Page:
5. The use of the nature resources

We planned this residence to use as much of the natural resources. The floor level of the circled residence unit is increased by 500mm so that the courtyard and the surrounding area could have the natural ventilation system. In addition to this, the panels on the residence unit can reduce the impacts from the strong wing especially the windshear as this architecture is modeled to be built in the urban city. The roof material of the underground area is the heat reflective glass so it would gain the natural daylight and also absorb the heat. Moreover, the underground area is a double wall structure in which the main part of the underground area is surrounded by the vehicle pathways and the seismic isolated structure. This allows to intake the outdoor air and maintain the temperature by letting the air to flow in the space where it has the influence of the geothermal heat. The geothermal heat in the underground is thermally stable compared to the outdoor, therefore it would help to save the energy of the air conditioning load.

6. Summery

In planning this project, our aim was to reconnect the urban resident’s daily lives to the blessing of nature as much as possible by connecting man-made technology and the resources of nature. The overground part consists of a residential units and the common use units arranged as a huge circle with the central courtyard in the center to enable the residents and also the surrounding environments to experience the positive influence of this architecture (e.g., the natural wind duct, noise control, the aesthetically pleasing design using the green resources.) The underground area allows the residents to experience activities and exercise surrounded by the plants and flowers without the limitation of nature. In addition, the underground unit could be used as an assembly hall as we designed a different gateway to this area. The connection between the surrounding community would lead to different chances of communication and activities to the residents.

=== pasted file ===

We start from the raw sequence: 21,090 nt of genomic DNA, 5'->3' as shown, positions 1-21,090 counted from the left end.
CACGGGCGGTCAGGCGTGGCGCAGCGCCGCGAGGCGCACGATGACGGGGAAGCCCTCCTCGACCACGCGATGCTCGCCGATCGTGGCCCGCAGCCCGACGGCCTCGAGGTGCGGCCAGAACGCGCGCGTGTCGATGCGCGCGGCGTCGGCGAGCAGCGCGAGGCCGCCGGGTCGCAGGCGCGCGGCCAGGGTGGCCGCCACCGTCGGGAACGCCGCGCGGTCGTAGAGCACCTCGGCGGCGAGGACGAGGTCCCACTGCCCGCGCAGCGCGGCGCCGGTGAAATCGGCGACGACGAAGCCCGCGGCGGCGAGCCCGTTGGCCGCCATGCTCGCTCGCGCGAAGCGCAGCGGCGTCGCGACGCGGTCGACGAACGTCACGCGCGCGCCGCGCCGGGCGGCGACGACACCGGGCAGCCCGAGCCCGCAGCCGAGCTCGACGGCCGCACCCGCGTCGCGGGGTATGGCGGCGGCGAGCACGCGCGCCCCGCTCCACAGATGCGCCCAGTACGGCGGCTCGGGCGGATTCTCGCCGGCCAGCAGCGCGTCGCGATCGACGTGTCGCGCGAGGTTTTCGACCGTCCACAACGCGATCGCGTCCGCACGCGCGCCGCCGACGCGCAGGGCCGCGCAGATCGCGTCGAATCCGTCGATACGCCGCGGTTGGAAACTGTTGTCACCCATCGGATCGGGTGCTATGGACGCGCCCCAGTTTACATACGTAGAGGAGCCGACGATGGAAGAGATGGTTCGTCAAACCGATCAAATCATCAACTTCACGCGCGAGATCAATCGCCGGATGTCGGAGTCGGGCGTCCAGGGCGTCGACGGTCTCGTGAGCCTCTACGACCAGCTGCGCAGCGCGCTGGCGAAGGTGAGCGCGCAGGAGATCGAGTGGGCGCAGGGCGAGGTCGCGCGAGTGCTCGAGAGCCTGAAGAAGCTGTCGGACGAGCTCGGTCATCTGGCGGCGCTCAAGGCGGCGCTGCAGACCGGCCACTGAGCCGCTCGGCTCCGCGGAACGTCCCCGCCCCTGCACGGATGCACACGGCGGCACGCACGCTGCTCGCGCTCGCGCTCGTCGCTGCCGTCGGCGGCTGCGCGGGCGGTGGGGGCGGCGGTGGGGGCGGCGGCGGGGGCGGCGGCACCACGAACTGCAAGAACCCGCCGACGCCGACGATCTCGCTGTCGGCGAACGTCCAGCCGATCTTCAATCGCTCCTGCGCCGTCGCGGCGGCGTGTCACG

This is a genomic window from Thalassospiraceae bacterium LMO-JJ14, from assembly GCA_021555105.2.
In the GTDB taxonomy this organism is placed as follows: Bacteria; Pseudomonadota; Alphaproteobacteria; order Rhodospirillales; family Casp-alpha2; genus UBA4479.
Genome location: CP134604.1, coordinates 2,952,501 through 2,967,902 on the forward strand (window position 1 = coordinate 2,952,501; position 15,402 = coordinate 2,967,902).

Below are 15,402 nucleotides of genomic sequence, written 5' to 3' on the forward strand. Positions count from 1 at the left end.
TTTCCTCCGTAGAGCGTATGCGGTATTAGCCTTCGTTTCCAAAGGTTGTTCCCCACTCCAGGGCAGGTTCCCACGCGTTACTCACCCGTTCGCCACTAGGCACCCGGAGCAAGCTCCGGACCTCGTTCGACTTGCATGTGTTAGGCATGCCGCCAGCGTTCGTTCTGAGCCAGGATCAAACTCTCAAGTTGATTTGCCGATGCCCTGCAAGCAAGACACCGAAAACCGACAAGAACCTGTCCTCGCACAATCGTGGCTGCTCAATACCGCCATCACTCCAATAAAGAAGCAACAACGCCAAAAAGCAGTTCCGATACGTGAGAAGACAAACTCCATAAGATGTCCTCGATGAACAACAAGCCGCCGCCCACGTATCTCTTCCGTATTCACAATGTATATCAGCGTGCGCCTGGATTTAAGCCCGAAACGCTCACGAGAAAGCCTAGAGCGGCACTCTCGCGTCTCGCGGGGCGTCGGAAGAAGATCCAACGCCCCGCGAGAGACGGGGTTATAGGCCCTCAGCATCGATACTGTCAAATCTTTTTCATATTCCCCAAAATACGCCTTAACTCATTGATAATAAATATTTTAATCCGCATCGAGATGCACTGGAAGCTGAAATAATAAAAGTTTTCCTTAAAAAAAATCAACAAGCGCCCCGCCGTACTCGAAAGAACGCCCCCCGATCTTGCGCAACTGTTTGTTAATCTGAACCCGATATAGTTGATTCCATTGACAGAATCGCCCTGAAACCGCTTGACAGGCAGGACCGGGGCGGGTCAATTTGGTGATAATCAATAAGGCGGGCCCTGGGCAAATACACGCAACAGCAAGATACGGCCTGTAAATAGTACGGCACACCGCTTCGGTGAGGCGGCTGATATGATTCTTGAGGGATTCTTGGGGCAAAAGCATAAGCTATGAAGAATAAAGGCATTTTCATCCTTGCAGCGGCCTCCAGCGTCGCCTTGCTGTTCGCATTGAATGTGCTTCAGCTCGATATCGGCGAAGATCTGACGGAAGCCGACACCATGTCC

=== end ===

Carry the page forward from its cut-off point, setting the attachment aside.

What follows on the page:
At last, we hope this architecture will be one of the solutions that could reconnect nature and human lives by fusion the resources of nature and human technology to reduce the urban stress. Human mental stress would be more complicated and be varied as society keeps evolving in the complex way. We believe the progress of technology could help and produce relief to the human lives by reconnecting the lives to the blessing of nature.


Calogiuri, Giovanna. “Green exercise as a workplace intervention to reduce job stress. Results from a pilot study.” National Library of Medicine, 2015. PubMed PMID: 26684708

Hazer, Meghan. “The relationship between self-reported exposure to greenspace and human stress in Baltimore, MD.” Landscape and Urban Planning, vol. 169, 2018.

Juster, RP. “Allostatic load biomarkers of chronic stress and impact on health and cognition.” Neuro-science and Biobehavioral Reviews, 2010; 35(1):2-16. PubMed PMID: WOS:000282205600002.

Kaplan, S. “The restorative Benefits of Nature – Toward an Integrative Framework.” Journal of Environmental Psychology, 1995. PubMed PMID: WOS*A1995TC98400002

The Ministry of Land, Infrastructure and Transport of Japan “都市の緑量と心理的効果の相関関係の社会実験調査について”

Thompson, W, Catharine. “More green space is linked to less stress in deprived communities: Evidence from salivary cortisol patterns.” Landscape and Urban Planning, vol. 105, 2012.